5) Pets. This one also probably isn't an option for everyone, but I found that keeping pets served as a great distraction from daydreaming. I started out with a betta fish who I used to talk to instead of daydreaming, and later got pet rats. The rats were a great distraction because they're pretty much always running around and ready to play, and when I let them out of their cage they don't give me any chance to get lost in my mind.
6) Daydreaming. This is by far the weirdest thing that has worked for me, but it's also been the one that has helped me the most. I plan ahead and give myself set times to daydream. It makes it a bit easier to focus on my work when I can say "well in 20 minutes I'll get a 2 hour block to do nothing but daydream, so I'll work on this until then".
The hardest part of this is finding time in your schedule to set extended chunks of daydreaming time, and of course you'll slip up at times, but taking a few uninterrupted "daydreaming sessions" has really helped me lessen that craving to daydream that builds up during the day, even if it means staying up an extra hour or so at night to do it."
I've also found that MD can change based on what's going on in your life. At our age, there's a lot of change and conflict going on, so our daydreaming is naturally going to increase and become more addicting, especially if it's something we did a lot when we were younger. Though it may not be what you want to hear right now, sometimes you just have to accept that it'll calm down when it's ready to, and you have to focus on managing it instead of "quitting". Learn to work with it instead of treating it as an enemy.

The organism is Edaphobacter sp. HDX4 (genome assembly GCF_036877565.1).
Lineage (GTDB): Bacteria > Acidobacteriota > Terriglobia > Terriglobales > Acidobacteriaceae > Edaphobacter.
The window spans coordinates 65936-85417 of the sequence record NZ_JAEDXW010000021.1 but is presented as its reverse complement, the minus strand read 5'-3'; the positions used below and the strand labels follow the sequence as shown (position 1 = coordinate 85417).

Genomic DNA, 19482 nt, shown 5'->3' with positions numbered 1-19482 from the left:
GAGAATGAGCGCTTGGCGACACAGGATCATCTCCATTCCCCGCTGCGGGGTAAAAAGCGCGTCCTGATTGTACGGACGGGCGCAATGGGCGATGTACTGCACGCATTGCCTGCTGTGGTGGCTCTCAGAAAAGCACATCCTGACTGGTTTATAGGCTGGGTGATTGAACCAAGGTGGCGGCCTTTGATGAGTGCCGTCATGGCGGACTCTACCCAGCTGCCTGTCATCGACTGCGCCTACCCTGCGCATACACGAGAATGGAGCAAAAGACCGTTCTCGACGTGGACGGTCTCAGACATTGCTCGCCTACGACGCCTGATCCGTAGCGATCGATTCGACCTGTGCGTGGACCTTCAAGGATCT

I'm always here for support too, if you need it. Just send me a message and we can either talk on here or find other ways to communicate. I'm sure others here would be willing to do so as well.
Sometimes there are counselors at school that you can talk to. Maybe group therapy. Possibly study groups? Check around and see what's available at your school or find out if there are any groups involved in studying what you might be interested in or in your specific classes. Maybe there's some way in which you can study or better tips for studying available online if you do a search. Sometimes talking to yourself can make you establish focus. I hope that you have a supportive group at school or can find one through studying with others or even talking to a teacher that you think might be a warm person. There are always escapes and the counselors might not be able to provide you with what you need but they may be able to find a source that can help you with what you want. First of all reaching out is good because you might come across a bit of advice somewhere or someone that could be of help even though not all advice is or may be detrimental.
Focus on something you dont like ...relaxing music and studying groups that is what i trying to do all the time ...i try to collect people to study wz me bcuz i cant focus alone at all even when it is easy for me but i can stand reading a lot